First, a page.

By Nick Timiraos
Federal Reserve Chairman Jerome Powell said the reopening of the U.S. economy -- and the accompanying upturn in spending and hiring this spring -- has happened sooner than central bank officials expected.
But he said the push to lift restrictions on commercial activity carried other risks, evidenced by recent increases in coronavirus infections and hospitalizations in states across the U.S. South and Southwest.
"We have entered an important new phase and have done so sooner than expected," Mr. Powell said in testimony prepared for delivery Tuesday morning before a congressional committee. "While this bounce back in economic activity is welcome, it also presents new challenges -- notably, the need to keep the virus in check."
Mr. Powell and Treasury Secretary Steven Mnuchin are slated to testify before the House Financial Services Committee as part of quarterly appearances required by the $2 trillion relief package Congress approved in March, which provided more than $450 billion for the Treasury to cover losses in emergency lending programs run by the Fed.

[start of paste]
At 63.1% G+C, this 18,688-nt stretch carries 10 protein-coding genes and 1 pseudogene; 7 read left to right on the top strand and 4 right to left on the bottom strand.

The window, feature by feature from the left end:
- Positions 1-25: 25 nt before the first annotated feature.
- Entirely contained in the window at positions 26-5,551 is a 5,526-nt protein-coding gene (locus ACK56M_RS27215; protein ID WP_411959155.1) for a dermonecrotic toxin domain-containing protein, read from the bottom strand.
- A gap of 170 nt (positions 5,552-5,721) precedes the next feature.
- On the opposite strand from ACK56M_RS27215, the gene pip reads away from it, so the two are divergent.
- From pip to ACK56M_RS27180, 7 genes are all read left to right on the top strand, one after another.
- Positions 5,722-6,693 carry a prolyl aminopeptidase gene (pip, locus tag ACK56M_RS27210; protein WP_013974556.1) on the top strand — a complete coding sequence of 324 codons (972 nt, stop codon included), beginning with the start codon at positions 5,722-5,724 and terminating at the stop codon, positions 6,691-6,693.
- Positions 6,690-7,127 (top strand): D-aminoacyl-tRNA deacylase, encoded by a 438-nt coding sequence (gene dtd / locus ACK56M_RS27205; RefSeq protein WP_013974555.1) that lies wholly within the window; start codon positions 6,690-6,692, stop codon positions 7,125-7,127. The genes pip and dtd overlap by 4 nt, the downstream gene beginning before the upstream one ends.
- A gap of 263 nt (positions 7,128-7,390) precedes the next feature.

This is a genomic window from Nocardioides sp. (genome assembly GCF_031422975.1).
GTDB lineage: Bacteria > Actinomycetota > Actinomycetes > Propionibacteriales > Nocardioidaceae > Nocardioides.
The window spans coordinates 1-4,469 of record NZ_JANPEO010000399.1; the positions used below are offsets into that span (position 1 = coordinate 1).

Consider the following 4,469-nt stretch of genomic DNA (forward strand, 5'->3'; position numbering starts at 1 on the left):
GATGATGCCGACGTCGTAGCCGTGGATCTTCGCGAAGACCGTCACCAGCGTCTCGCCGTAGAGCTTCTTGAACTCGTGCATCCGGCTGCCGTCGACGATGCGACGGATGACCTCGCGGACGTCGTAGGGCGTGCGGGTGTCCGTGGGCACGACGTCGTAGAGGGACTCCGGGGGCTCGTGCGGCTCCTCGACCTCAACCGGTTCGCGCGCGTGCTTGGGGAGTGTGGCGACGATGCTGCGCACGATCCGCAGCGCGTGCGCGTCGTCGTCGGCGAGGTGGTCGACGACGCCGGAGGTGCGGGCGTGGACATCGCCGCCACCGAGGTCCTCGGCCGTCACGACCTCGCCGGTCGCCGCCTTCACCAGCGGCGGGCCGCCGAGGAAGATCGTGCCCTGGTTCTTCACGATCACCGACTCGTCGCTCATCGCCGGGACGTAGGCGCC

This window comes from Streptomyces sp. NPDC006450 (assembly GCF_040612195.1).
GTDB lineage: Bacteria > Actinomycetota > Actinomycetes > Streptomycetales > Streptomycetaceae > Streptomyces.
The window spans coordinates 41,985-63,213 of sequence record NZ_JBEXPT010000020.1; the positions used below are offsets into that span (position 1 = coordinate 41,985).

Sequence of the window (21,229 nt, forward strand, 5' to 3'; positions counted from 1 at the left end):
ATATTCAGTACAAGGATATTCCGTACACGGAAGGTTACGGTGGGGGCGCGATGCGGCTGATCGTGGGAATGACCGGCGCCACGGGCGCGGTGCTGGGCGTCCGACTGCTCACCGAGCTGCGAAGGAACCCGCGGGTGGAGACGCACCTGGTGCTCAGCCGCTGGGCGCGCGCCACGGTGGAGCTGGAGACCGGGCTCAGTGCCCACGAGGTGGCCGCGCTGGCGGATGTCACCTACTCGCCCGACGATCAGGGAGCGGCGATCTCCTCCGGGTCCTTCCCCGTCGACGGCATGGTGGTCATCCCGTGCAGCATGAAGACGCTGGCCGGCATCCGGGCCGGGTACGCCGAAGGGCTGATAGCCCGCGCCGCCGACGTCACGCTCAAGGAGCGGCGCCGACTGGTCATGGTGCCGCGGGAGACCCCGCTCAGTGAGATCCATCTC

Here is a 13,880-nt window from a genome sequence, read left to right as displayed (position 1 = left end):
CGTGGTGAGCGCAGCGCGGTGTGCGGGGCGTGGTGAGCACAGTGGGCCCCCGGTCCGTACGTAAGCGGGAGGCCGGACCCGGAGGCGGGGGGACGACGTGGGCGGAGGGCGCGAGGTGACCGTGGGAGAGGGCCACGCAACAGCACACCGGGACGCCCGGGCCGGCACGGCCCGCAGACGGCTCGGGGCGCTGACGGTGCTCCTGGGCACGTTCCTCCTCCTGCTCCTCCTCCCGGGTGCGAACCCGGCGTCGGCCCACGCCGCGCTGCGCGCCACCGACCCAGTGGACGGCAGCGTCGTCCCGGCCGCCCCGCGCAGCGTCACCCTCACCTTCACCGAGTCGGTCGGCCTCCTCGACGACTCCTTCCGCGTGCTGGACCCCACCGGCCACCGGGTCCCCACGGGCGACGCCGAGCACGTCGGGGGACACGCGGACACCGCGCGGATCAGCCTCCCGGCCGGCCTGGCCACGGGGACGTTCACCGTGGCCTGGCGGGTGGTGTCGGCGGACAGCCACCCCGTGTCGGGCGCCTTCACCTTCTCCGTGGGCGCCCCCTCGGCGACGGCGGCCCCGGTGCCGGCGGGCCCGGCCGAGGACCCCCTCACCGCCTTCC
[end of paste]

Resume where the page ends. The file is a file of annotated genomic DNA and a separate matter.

The Fed has established nine different emergency lending programs, including several to backstop lending to large and small companies, cities and states with $195 billion provided from the Treasury to cover losses.
"We are strongly committed to using these programs, as well as our other tools, to do what we can to provide stability, to ensure that the recovery will be as strong as possible, and to limit lasting damage to the economy," Mr. Powell said in his prepared testimony.
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(END) Dow Jones Newswires
June 29, 2020 16:20 ET (20:20 GMT)Copyright (c) 2020 Dow Jones & Company, Inc.